Shares in SAS tumbled 95% at market open on Wednesday after the Scandinavian airline announced new significant shareholders late on Tuesday in a restructuring that will see the group delisted from bourses and existing ownership stakes erased. The airline’s stock plunged almost as far as the low end of a trading range it had set for the day.
The airline, which was already loss-making before the pandemic erupted and lost market share to low-cost rivals like Norwegian Air and Flyr, posted a $48 million loss in November on $270 million in revenue, according to a monthly filing with U.S. bankruptcy court. The loss was narrower than a $90 million loss in October and a nearly $90 million in September, but analysts said it would be difficult for the airline to make up for those losses this year.
The airline’s creditors approved the new plan in a meeting held in Copenhagen on Tuesday. It will require a significant capital injection, with the airline expected to raise at least SEK9.5 billion in 2023. SAS said a restructuring committee has been appointed to manage the process, and a deal structure is expected to be completed in the first quarter of 2023. The company’s chief executive, Anko Van der Werff, will continue to run the airline as a debtor in possession with its current employees and management team.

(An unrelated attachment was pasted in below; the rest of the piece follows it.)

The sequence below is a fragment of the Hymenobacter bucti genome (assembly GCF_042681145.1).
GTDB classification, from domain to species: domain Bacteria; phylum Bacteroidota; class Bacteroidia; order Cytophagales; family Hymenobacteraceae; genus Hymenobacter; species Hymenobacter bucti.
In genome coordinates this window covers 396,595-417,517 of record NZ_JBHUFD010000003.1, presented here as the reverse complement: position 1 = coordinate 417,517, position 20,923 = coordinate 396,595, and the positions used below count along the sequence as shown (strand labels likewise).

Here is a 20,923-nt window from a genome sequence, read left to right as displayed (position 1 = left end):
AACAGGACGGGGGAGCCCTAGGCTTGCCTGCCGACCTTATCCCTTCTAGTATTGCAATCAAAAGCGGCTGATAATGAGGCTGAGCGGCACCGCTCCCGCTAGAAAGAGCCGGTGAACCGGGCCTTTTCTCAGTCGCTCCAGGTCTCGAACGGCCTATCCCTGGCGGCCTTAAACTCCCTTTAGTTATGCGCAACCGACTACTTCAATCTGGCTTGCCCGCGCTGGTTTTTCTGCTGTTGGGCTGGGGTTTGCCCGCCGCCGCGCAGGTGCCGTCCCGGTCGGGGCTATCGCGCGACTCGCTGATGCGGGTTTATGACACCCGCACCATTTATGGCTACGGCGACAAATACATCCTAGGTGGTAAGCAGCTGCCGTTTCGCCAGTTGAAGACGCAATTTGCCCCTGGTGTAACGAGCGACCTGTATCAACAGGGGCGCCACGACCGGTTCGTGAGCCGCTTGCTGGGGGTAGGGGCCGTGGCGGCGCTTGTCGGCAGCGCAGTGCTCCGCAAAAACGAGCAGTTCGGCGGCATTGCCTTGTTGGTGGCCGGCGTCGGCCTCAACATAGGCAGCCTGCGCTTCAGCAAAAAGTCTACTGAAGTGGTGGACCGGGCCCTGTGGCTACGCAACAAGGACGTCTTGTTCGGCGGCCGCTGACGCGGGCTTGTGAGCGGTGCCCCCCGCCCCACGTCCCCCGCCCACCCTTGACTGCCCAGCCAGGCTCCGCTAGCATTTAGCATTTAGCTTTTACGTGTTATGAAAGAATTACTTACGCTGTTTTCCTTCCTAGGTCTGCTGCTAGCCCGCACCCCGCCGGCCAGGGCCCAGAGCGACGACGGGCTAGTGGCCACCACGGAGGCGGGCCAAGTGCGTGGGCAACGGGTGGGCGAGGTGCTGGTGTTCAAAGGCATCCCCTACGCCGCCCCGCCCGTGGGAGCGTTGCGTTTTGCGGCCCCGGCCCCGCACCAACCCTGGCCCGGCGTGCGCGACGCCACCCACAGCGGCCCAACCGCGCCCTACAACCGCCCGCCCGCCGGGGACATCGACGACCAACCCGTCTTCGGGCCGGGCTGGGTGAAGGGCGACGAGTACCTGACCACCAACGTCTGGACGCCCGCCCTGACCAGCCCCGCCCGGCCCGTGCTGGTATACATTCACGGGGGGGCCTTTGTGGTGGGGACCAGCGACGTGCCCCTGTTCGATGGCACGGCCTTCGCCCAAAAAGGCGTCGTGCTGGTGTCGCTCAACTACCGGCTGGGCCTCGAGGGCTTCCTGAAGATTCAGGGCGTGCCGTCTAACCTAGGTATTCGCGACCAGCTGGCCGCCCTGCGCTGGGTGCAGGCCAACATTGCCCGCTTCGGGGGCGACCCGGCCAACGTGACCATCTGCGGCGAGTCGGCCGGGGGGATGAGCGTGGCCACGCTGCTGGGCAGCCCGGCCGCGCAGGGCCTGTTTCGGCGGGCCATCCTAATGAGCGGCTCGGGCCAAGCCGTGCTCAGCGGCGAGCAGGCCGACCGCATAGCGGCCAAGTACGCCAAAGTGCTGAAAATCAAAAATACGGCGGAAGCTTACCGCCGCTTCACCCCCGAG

SAS will return ten of its aircraft to lessors, reducing the number to 108 from 42 in February, data from aviation consultancy Cirium Fleet Analyzer shows. The airline also plans to sell off its remaining planes and jet fuel. In addition, it plans to exit the Star Alliance in favor of the SkyTeam network that Air France-KLM is part of, although that will only happen after a series of approvals.
Castlelake, which manages around $22 billion in assets, is taking an 8.6% stake in the airline alongside the Danish state, which holds 8.1%, according to the airline. Denmark’s sovereign wealth fund, Pension Fund Invest, is taking another 2.4%, while the airline’s former owner, Wallenberg Investments, will hold 0.8%, according to LSEG data.
The airline said it will use the sale proceeds to pay most of its unsecured creditors, which are expected to receive at least 75% of their claims in cash and the rest in equity, assuming a complete plan is successfully implemented and approved by the courts. However, amounts payable to subordinated unsecured creditors are expected to be significantly lower. The transaction is subject to approval by the U.S. bankruptcy court for the Southern District of New York, several regulatory authorities, and other conditions. SAS AB must file a disclosure statement and Chapter 11 plan with the U.S. court by the end of the month. Until that time, negotiations with stakeholders will continue. Weil, Gotshal & Manges LLP serves as global legal counsel, and Mannheimer Swartling Advokatbyr AB is Swedish legal counsel for the airline. Seabury Securities LLC and Skandinaviska Enskilda Banken AB serve as investment bankers and FTI Consulting as financial advisors.